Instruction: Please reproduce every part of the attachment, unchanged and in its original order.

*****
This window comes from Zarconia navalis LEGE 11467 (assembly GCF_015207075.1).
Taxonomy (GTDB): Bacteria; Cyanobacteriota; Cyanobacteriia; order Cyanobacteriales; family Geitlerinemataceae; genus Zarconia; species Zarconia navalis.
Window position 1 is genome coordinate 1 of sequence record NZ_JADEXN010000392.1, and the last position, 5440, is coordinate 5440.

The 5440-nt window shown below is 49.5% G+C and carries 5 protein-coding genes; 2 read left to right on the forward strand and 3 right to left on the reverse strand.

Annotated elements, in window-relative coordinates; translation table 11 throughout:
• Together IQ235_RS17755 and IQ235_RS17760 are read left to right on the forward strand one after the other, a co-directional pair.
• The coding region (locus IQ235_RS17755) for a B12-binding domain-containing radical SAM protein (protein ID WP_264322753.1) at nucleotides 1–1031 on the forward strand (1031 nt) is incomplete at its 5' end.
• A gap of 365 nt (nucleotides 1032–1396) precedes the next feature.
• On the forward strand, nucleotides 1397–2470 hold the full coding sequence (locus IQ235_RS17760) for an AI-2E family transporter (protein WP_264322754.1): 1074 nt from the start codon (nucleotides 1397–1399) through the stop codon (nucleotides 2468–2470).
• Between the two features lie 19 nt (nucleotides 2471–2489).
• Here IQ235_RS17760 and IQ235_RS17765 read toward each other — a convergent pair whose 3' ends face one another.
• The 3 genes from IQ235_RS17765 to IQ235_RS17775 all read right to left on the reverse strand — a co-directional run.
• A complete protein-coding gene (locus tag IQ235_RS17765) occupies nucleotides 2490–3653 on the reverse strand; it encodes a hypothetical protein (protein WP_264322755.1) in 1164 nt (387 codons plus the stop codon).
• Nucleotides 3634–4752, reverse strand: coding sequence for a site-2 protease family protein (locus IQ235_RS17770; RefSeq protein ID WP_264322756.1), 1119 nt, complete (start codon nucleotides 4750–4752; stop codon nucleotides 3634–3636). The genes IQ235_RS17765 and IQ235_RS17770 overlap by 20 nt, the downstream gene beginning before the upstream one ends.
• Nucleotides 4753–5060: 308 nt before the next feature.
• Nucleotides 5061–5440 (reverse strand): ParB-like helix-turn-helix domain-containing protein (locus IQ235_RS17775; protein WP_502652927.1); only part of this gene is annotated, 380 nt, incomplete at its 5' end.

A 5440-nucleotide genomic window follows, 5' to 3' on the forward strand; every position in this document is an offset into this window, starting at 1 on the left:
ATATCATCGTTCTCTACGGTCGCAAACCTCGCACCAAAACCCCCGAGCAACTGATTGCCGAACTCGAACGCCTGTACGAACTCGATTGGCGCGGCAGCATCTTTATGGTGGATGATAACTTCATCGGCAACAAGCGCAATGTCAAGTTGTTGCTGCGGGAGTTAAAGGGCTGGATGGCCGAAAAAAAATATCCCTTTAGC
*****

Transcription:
This window comes from Zarconia navalis LEGE 11467 (assembly GCF_015207075.1).
Taxonomy (GTDB): Bacteria; Cyanobacteriota; Cyanobacteriia; order Cyanobacteriales; family Geitlerinemataceae; genus Zarconia; species Zarconia navalis.
Window position 1 is genome coordinate 1 of sequence record NZ_JADEXN010000392.1, and the last position, 5440, is coordinate 5440.

The 5440-nt window shown below is 49.5% G+C and carries 5 protein-coding genes; 2 read left to right on the forward strand and 3 right to left on the reverse strand.

Annotated elements, in window-relative coordinates; translation table 11 throughout:
• Together IQ235_RS17755 and IQ235_RS17760 are read left to right on the forward strand one after the other, a co-directional pair.
• The coding region (locus IQ235_RS17755) for a B12-binding domain-containing radical SAM protein (protein ID WP_264322753.1) at nucleotides 1–1031 on the forward strand (1031 nt) is incomplete at its 5' end.
• A gap of 365 nt (nucleotides 1032–1396) precedes the next feature.
• On the forward strand, nucleotides 1397–2470 hold the full coding sequence (locus IQ235_RS17760) for an AI-2E family transporter (protein WP_264322754.1): 1074 nt from the start codon (nucleotides 1397–1399) through the stop codon (nucleotides 2468–2470).
• Between the two features lie 19 nt (nucleotides 2471–2489).
• Here IQ235_RS17760 and IQ235_RS17765 read toward each other — a convergent pair whose 3' ends face one another.
• The 3 genes from IQ235_RS17765 to IQ235_RS17775 all read right to left on the reverse strand — a co-directional run.
• A complete protein-coding gene (locus tag IQ235_RS17765) occupies nucleotides 2490–3653 on the reverse strand; it encodes a hypothetical protein (protein WP_264322755.1) in 1164 nt (387 codons plus the stop codon).
• Nucleotides 3634–4752, reverse strand: coding sequence for a site-2 protease family protein (locus IQ235_RS17770; RefSeq protein ID WP_264322756.1), 1119 nt, complete (start codon nucleotides 4750–4752; stop codon nucleotides 3634–3636). The genes IQ235_RS17765 and IQ235_RS17770 overlap by 20 nt, the downstream gene beginning before the upstream one ends.
• Nucleotides 4753–5060: 308 nt before the next feature.
• Nucleotides 5061–5440 (reverse strand): ParB-like helix-turn-helix domain-containing protein (locus IQ235_RS17775; protein WP_502652927.1); only part of this gene is annotated, 380 nt, incomplete at its 5' end.

A 5440-nucleotide genomic window follows, 5' to 3' on the forward strand; every position in this document is an offset into this window, starting at 1 on the left:
ATATCATCGTTCTCTACGGTCGCAAACCTCGCACCAAAACCCCCGAGCAACTGATTGCCGAACTCGAACGCCTGTACGAACTCGATTGGCGCGGCAGCATCTTTATGGTGGATGATAACTTCATCGGCAACAAGCGCAATGTCAAGTTGTTGCTGCGGGAGTTAAAGGGCTGGATGGCCGAAAAAAAATATCCCTTTAGC